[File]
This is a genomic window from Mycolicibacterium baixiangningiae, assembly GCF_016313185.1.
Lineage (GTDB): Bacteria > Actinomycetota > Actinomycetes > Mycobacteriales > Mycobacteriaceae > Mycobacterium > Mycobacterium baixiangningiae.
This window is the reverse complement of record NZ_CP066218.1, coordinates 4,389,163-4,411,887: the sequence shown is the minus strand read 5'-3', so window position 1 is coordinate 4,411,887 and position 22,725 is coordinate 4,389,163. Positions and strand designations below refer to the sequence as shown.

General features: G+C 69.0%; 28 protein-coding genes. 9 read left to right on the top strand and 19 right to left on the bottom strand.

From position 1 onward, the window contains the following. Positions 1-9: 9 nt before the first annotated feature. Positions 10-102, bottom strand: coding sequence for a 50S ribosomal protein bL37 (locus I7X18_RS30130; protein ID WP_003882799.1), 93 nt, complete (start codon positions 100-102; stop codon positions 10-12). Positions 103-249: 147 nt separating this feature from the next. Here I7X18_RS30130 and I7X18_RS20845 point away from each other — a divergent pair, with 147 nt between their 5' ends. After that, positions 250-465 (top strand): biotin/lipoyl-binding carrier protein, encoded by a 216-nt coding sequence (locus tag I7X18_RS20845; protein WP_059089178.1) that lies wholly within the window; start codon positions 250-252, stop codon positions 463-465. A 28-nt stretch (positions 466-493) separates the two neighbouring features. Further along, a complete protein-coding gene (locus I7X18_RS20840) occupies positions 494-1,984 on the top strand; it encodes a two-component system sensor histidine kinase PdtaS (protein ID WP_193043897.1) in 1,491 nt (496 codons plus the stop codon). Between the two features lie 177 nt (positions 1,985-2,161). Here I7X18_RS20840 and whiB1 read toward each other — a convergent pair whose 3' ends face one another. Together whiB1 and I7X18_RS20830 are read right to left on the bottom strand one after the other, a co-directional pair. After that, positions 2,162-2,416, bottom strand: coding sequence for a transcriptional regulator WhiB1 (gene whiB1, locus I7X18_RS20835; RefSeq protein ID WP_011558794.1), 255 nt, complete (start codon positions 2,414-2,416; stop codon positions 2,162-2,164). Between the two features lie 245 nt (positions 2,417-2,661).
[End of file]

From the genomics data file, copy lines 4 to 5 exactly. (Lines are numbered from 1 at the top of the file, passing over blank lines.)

General features: G+C 69.0%; 28 protein-coding genes. 9 read left to right on the top strand and 19 right to left on the bottom strand.

From position 1 onward, the window contains the following. Positions 1-9: 9 nt before the first annotated feature. Positions 10-102, bottom strand: coding sequence for a 50S ribosomal protein bL37 (locus I7X18_RS30130; protein ID WP_003882799.1), 93 nt, complete (start codon positions 100-102; stop codon positions 10-12). Positions 103-249: 147 nt separating this feature from the next. Here I7X18_RS30130 and I7X18_RS20845 point away from each other — a divergent pair, with 147 nt between their 5' ends. After that, positions 250-465 (top strand): biotin/lipoyl-binding carrier protein, encoded by a 216-nt coding sequence (locus tag I7X18_RS20845; protein WP_059089178.1) that lies wholly within the window; start codon positions 250-252, stop codon positions 463-465. A 28-nt stretch (positions 466-493) separates the two neighbouring features. Further along, a complete protein-coding gene (locus I7X18_RS20840) occupies positions 494-1,984 on the top strand; it encodes a two-component system sensor histidine kinase PdtaS (protein ID WP_193043897.1) in 1,491 nt (496 codons plus the stop codon). Between the two features lie 177 nt (positions 1,985-2,161). Here I7X18_RS20840 and whiB1 read toward each other — a convergent pair whose 3' ends face one another. Together whiB1 and I7X18_RS20830 are read right to left on the bottom strand one after the other, a co-directional pair. After that, positions 2,162-2,416, bottom strand: coding sequence for a transcriptional regulator WhiB1 (gene whiB1, locus I7X18_RS20835; RefSeq protein ID WP_011558794.1), 255 nt, complete (start codon positions 2,414-2,416; stop codon positions 2,162-2,164). Between the two features lie 245 nt (positions 2,417-2,661).